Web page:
Supreme Court limits judges' discretion on minimum sentences
Any fact that increases the mandatory minimum sentence for a crime must be determined by a jury, not a judge, the Supreme Court rules in an important Sixth Amendment case.
Judges will no longer be permitted to autonomously determine a fact in a criminal case if that fact increases a mandatory minimum punishment for the defendant, the Supreme Court ruled Monday, saying any such fact must be decided by a jury.Skip to next paragraph
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The decision marks an important affirmation of the Sixth Amendment right to a jury trial, while establishing a new rule for judges seeking to balance sentencing guidelines with their own judicial discretion.
In the 5-to-4 decision, the high court overturned two existing legal precedents from 1986 and 2002 that permitted judges to make such determinations themselves by a preponderance of the evidence.
In overturning those precedents, the majority justices said any fact that increases a defendant’s sentence – including a mandatory minimum sentence – must be submitted to a jury under the higher standard of proof of beyond a reasonable doubt.
“The essential Sixth Amendment inquiry is whether a fact is an element of the crime,” Justice Clarence Thomas wrote in the 17-page majority opinion.
“When a finding of fact alters a legally prescribed punishment so as to aggravate it, the fact necessarily forms a constituent part of a new offense and must be submitted to the jury,” Justice Thomas said.
“It is no answer to say that the defendant could have received the same sentence with or without that fact,” Thomas added.
“The decision in Alleyne deserves credit for clearing up a strange feature of the Court’s modern Sixth Amendment cases,” said Ryan Scott, a law professor at Indiana University.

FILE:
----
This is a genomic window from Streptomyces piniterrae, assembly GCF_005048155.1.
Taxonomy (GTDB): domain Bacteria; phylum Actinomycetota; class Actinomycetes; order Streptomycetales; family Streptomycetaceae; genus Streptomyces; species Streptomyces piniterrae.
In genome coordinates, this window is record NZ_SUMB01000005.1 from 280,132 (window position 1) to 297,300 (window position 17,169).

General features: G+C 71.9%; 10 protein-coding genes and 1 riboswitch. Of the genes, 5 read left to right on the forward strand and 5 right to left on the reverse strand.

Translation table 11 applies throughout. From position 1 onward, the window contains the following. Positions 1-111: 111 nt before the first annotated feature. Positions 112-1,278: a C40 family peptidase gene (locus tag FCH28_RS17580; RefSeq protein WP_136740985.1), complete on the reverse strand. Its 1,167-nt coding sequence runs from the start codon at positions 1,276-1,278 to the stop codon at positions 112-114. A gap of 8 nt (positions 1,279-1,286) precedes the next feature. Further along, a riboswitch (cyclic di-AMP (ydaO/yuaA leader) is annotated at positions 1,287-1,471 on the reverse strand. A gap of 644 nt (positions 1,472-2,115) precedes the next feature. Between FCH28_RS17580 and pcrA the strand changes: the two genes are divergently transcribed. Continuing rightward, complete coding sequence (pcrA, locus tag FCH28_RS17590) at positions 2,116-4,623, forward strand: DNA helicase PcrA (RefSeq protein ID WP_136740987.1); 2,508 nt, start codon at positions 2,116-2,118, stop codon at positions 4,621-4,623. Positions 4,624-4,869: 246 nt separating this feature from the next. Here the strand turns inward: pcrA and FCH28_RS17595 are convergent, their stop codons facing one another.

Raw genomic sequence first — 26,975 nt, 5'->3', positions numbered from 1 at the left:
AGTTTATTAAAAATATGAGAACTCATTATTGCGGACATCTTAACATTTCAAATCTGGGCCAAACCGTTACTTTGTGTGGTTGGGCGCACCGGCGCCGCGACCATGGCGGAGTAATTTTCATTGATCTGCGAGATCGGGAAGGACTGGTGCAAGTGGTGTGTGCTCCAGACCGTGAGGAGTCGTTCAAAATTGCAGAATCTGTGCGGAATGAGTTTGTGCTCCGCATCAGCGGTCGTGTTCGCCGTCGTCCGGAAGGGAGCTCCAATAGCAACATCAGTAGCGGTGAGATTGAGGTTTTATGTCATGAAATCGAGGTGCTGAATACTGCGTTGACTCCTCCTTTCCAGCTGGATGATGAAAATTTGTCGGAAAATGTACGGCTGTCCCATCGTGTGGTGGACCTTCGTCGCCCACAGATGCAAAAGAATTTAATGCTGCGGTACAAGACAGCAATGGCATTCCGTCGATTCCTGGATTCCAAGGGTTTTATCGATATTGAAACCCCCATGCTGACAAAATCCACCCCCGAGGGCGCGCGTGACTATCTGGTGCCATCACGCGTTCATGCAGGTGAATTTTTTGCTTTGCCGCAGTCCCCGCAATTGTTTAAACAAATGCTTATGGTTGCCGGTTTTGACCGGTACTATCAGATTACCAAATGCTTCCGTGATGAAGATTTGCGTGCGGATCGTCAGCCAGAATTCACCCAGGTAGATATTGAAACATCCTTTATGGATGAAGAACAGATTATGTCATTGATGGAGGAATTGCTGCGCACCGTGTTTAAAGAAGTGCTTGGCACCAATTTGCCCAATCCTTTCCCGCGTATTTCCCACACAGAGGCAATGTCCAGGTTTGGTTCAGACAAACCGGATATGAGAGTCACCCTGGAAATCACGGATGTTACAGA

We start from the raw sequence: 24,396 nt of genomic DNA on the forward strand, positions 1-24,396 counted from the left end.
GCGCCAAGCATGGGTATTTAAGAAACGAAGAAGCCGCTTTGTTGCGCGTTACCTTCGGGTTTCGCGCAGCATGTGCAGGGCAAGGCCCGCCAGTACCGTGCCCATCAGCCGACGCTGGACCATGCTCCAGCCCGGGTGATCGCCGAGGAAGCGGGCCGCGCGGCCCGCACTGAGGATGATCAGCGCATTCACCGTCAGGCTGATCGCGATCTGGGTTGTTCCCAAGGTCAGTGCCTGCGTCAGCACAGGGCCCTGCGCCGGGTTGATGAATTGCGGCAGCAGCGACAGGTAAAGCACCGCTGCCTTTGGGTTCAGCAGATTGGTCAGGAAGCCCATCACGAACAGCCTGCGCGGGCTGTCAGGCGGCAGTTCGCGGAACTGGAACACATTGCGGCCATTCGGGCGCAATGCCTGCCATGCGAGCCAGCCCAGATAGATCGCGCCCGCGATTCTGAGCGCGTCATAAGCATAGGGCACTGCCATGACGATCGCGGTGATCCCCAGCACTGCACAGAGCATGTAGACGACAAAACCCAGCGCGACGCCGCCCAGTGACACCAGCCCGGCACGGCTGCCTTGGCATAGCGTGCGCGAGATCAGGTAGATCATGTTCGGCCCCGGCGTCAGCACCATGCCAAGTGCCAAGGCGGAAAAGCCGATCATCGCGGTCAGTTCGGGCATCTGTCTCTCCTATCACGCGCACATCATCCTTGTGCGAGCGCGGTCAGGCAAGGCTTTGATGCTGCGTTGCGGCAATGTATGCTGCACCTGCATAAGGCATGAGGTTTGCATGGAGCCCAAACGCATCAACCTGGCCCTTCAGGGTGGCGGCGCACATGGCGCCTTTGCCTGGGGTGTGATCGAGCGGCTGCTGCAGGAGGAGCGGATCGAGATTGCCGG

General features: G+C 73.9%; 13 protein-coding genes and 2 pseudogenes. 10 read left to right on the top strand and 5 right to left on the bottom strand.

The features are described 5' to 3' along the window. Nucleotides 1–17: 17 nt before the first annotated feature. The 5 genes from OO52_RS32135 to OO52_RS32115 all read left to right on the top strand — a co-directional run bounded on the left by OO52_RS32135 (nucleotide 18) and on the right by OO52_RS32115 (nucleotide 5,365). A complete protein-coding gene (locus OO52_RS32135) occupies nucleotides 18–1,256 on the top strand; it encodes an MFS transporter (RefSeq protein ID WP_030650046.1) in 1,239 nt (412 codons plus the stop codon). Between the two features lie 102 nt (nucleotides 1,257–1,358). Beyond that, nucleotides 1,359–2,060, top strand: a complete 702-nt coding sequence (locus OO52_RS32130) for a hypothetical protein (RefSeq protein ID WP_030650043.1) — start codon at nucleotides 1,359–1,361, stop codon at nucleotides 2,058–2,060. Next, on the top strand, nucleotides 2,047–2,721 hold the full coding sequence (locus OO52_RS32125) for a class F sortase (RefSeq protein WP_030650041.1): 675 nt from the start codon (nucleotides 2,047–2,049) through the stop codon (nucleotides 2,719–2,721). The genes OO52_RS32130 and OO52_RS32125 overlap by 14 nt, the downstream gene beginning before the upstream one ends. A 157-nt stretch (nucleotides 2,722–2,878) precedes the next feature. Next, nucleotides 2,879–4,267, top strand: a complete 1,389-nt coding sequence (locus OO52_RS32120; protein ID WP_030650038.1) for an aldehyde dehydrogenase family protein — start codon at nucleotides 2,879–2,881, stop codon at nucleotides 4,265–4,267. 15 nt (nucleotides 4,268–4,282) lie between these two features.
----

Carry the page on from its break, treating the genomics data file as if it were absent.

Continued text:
“Before today, the right to trial by jury played an important role in limiting the maximum sentence to which a criminal defendant is exposed, but no role in limiting the minimum,” he said.
“Recognizing that there was no persuasive reason to draw a constitutional distinction between the sentencing ‘ceiling’ and ‘floor,’ the Court has announced that the Sixth Amendment applies equally to both,” Professor Scott said.
The decision won immediate praise from Virginia Sloan, president of the Constitution Project.
“By limiting a judge’s ability to use elements of a crime specifically rejected by a jury in determining whether or not to impose a mandatory minimum, the Court fittingly strengthen due process protections during the sentencing process, and we applaud them for it,” Ms. Sloan said in a statement.
“In cases such as this one that have gone to a jury, we believe it is generally preferable to let the jury be the fact-finder in mandatory minimum sentencing determinations, rather than relying solely on the judge’s discretion,” she said.
Joining Thomas in the majority were Justices Ruth Bader Ginsburg, Stephen Breyer, Sonia Sotomayor, and Elena Kagan.